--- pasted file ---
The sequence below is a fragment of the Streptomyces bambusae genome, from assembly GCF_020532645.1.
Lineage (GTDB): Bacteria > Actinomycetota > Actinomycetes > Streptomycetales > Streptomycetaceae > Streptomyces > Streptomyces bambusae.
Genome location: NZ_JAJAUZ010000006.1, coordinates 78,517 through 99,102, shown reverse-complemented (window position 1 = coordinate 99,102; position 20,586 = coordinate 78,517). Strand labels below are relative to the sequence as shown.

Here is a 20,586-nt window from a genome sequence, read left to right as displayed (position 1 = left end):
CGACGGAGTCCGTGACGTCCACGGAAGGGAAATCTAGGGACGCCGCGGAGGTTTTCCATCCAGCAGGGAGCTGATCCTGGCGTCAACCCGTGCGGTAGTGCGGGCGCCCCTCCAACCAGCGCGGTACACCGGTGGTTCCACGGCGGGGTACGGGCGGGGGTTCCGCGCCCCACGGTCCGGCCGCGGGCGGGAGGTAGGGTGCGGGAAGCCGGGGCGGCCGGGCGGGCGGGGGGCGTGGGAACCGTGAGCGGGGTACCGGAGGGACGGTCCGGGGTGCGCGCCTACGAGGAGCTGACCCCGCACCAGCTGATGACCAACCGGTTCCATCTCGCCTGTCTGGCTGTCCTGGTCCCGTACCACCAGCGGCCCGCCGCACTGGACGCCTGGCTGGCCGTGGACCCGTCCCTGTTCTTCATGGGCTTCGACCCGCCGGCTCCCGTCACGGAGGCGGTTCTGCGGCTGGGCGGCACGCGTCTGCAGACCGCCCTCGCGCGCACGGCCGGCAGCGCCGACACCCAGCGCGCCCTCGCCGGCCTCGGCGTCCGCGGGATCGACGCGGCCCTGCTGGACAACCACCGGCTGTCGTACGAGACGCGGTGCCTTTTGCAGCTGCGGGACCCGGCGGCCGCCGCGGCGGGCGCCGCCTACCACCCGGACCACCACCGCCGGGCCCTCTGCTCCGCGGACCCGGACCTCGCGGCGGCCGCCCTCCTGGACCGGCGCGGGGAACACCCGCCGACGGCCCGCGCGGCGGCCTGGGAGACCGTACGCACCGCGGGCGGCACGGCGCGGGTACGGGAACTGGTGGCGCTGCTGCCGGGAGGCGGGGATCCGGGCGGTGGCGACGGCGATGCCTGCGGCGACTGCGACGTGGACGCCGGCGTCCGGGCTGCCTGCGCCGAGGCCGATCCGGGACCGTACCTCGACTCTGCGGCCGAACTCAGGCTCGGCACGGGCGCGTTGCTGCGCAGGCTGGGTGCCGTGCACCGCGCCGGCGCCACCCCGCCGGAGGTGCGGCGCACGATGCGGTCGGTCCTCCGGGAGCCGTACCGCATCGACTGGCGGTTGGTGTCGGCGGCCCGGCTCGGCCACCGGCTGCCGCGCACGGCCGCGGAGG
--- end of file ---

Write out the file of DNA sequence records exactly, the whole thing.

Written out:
The sequence below is a fragment of the Streptomyces bambusae genome, from assembly GCF_020532645.1.
Lineage (GTDB): Bacteria > Actinomycetota > Actinomycetes > Streptomycetales > Streptomycetaceae > Streptomyces > Streptomyces bambusae.
Genome location: NZ_JAJAUZ010000006.1, coordinates 78,517 through 99,102, shown reverse-complemented (window position 1 = coordinate 99,102; position 20,586 = coordinate 78,517). Strand labels below are relative to the sequence as shown.

Here is a 20,586-nt window from a genome sequence, read left to right as displayed (position 1 = left end):
CGACGGAGTCCGTGACGTCCACGGAAGGGAAATCTAGGGACGCCGCGGAGGTTTTCCATCCAGCAGGGAGCTGATCCTGGCGTCAACCCGTGCGGTAGTGCGGGCGCCCCTCCAACCAGCGCGGTACACCGGTGGTTCCACGGCGGGGTACGGGCGGGGGTTCCGCGCCCCACGGTCCGGCCGCGGGCGGGAGGTAGGGTGCGGGAAGCCGGGGCGGCCGGGCGGGCGGGGGGCGTGGGAACCGTGAGCGGGGTACCGGAGGGACGGTCCGGGGTGCGCGCCTACGAGGAGCTGACCCCGCACCAGCTGATGACCAACCGGTTCCATCTCGCCTGTCTGGCTGTCCTGGTCCCGTACCACCAGCGGCCCGCCGCACTGGACGCCTGGCTGGCCGTGGACCCGTCCCTGTTCTTCATGGGCTTCGACCCGCCGGCTCCCGTCACGGAGGCGGTTCTGCGGCTGGGCGGCACGCGTCTGCAGACCGCCCTCGCGCGCACGGCCGGCAGCGCCGACACCCAGCGCGCCCTCGCCGGCCTCGGCGTCCGCGGGATCGACGCGGCCCTGCTGGACAACCACCGGCTGTCGTACGAGACGCGGTGCCTTTTGCAGCTGCGGGACCCGGCGGCCGCCGCGGCGGGCGCCGCCTACCACCCGGACCACCACCGCCGGGCCCTCTGCTCCGCGGACCCGGACCTCGCGGCGGCCGCCCTCCTGGACCGGCGCGGGGAACACCCGCCGACGGCCCGCGCGGCGGCCTGGGAGACCGTACGCACCGCGGGCGGCACGGCGCGGGTACGGGAACTGGTGGCGCTGCTGCCGGGAGGCGGGGATCCGGGCGGTGGCGACGGCGATGCCTGCGGCGACTGCGACGTGGACGCCGGCGTCCGGGCTGCCTGCGCCGAGGCCGATCCGGGACCGTACCTCGACTCTGCGGCCGAACTCAGGCTCGGCACGGGCGCGTTGCTGCGCAGGCTGGGTGCCGTGCACCGCGCCGGCGCCACCCCGCCGGAGGTGCGGCGCACGATGCGGTCGGTCCTCCGGGAGCCGTACCGCATCGACTGGCGGTTGGTGTCGGCGGCCCGGCTCGGCCACCGGCTGCCGCGCACGGCCGCGGAGG